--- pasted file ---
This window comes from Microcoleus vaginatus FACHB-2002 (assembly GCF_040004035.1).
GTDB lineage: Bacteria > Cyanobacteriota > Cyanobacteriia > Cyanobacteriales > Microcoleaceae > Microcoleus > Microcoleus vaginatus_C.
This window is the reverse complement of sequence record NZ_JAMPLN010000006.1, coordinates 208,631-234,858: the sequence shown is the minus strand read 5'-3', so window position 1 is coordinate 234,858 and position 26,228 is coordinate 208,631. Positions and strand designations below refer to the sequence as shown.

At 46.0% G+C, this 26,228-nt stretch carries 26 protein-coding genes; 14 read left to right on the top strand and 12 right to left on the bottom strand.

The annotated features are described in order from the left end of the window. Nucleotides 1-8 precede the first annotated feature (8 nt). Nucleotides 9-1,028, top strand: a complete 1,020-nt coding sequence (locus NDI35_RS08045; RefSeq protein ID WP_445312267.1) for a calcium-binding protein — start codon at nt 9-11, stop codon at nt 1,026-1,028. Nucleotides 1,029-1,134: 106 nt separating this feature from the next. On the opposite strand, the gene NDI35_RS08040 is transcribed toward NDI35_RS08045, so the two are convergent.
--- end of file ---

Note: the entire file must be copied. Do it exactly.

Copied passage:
This window comes from Microcoleus vaginatus FACHB-2002 (assembly GCF_040004035.1).
GTDB lineage: Bacteria > Cyanobacteriota > Cyanobacteriia > Cyanobacteriales > Microcoleaceae > Microcoleus > Microcoleus vaginatus_C.
This window is the reverse complement of sequence record NZ_JAMPLN010000006.1, coordinates 208,631-234,858: the sequence shown is the minus strand read 5'-3', so window position 1 is coordinate 234,858 and position 26,228 is coordinate 208,631. Positions and strand designations below refer to the sequence as shown.

At 46.0% G+C, this 26,228-nt stretch carries 26 protein-coding genes; 14 read left to right on the top strand and 12 right to left on the bottom strand.

The annotated features are described in order from the left end of the window. Nucleotides 1-8 precede the first annotated feature (8 nt). Nucleotides 9-1,028, top strand: a complete 1,020-nt coding sequence (locus NDI35_RS08045; RefSeq protein ID WP_445312267.1) for a calcium-binding protein — start codon at nt 9-11, stop codon at nt 1,026-1,028. Nucleotides 1,029-1,134: 106 nt separating this feature from the next. On the opposite strand, the gene NDI35_RS08040 is transcribed toward NDI35_RS08045, so the two are convergent.